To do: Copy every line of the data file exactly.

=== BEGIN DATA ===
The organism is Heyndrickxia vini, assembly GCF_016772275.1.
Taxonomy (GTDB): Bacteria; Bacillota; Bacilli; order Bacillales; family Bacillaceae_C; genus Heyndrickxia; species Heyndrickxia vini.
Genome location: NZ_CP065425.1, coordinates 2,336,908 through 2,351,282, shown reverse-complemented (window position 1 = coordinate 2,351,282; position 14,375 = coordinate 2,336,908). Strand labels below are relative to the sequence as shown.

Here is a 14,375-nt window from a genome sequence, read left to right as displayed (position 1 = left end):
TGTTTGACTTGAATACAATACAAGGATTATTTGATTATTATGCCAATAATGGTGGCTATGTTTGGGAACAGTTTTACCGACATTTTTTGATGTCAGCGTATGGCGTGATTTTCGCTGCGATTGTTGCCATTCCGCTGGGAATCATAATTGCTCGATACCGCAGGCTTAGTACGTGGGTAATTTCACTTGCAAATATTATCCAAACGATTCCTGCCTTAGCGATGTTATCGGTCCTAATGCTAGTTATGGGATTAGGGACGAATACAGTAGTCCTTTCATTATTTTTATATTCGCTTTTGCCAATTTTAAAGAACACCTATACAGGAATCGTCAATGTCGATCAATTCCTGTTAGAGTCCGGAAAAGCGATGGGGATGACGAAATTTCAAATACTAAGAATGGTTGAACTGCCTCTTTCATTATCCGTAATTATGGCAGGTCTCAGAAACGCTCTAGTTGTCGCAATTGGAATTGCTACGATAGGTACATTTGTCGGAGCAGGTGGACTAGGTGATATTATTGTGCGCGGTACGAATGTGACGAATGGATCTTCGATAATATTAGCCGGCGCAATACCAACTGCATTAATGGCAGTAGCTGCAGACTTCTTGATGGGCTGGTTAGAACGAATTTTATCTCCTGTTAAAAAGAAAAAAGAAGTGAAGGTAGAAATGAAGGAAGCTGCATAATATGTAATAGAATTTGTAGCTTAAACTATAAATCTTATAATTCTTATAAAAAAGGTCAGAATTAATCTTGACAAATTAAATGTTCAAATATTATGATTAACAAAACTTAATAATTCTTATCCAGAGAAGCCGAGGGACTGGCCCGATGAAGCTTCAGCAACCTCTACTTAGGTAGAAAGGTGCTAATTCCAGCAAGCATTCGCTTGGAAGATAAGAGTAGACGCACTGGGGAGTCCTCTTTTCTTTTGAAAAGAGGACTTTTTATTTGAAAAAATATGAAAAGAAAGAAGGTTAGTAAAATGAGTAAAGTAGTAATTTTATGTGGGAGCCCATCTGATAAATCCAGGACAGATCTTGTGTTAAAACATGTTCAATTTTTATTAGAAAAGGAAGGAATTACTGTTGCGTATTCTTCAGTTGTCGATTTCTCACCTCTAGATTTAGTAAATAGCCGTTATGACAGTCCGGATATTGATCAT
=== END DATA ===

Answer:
The organism is Heyndrickxia vini, assembly GCF_016772275.1.
Taxonomy (GTDB): Bacteria; Bacillota; Bacilli; order Bacillales; family Bacillaceae_C; genus Heyndrickxia; species Heyndrickxia vini.
Genome location: NZ_CP065425.1, coordinates 2,336,908 through 2,351,282, shown reverse-complemented (window position 1 = coordinate 2,351,282; position 14,375 = coordinate 2,336,908). Strand labels below are relative to the sequence as shown.

Here is a 14,375-nt window from a genome sequence, read left to right as displayed (position 1 = left end):
TGTTTGACTTGAATACAATACAAGGATTATTTGATTATTATGCCAATAATGGTGGCTATGTTTGGGAACAGTTTTACCGACATTTTTTGATGTCAGCGTATGGCGTGATTTTCGCTGCGATTGTTGCCATTCCGCTGGGAATCATAATTGCTCGATACCGCAGGCTTAGTACGTGGGTAATTTCACTTGCAAATATTATCCAAACGATTCCTGCCTTAGCGATGTTATCGGTCCTAATGCTAGTTATGGGATTAGGGACGAATACAGTAGTCCTTTCATTATTTTTATATTCGCTTTTGCCAATTTTAAAGAACACCTATACAGGAATCGTCAATGTCGATCAATTCCTGTTAGAGTCCGGAAAAGCGATGGGGATGACGAAATTTCAAATACTAAGAATGGTTGAACTGCCTCTTTCATTATCCGTAATTATGGCAGGTCTCAGAAACGCTCTAGTTGTCGCAATTGGAATTGCTACGATAGGTACATTTGTCGGAGCAGGTGGACTAGGTGATATTATTGTGCGCGGTACGAATGTGACGAATGGATCTTCGATAATATTAGCCGGCGCAATACCAACTGCATTAATGGCAGTAGCTGCAGACTTCTTGATGGGCTGGTTAGAACGAATTTTATCTCCTGTTAAAAAGAAAAAAGAAGTGAAGGTAGAAATGAAGGAAGCTGCATAATATGTAATAGAATTTGTAGCTTAAACTATAAATCTTATAATTCTTATAAAAAAGGTCAGAATTAATCTTGACAAATTAAATGTTCAAATATTATGATTAACAAAACTTAATAATTCTTATCCAGAGAAGCCGAGGGACTGGCCCGATGAAGCTTCAGCAACCTCTACTTAGGTAGAAAGGTGCTAATTCCAGCAAGCATTCGCTTGGAAGATAAGAGTAGACGCACTGGGGAGTCCTCTTTTCTTTTGAAAAGAGGACTTTTTATTTGAAAAAATATGAAAAGAAAGAAGGTTAGTAAAATGAGTAAAGTAGTAATTTTATGTGGGAGCCCATCTGATAAATCCAGGACAGATCTTGTGTTAAAACATGTTCAATTTTTATTAGAAAAGGAAGGAATTACTGTTGCGTATTCTTCAGTTGTCGATTTCTCACCTCTAGATTTAGTAAATAGCCGTTATGACAGTCCGGATATTGATCAT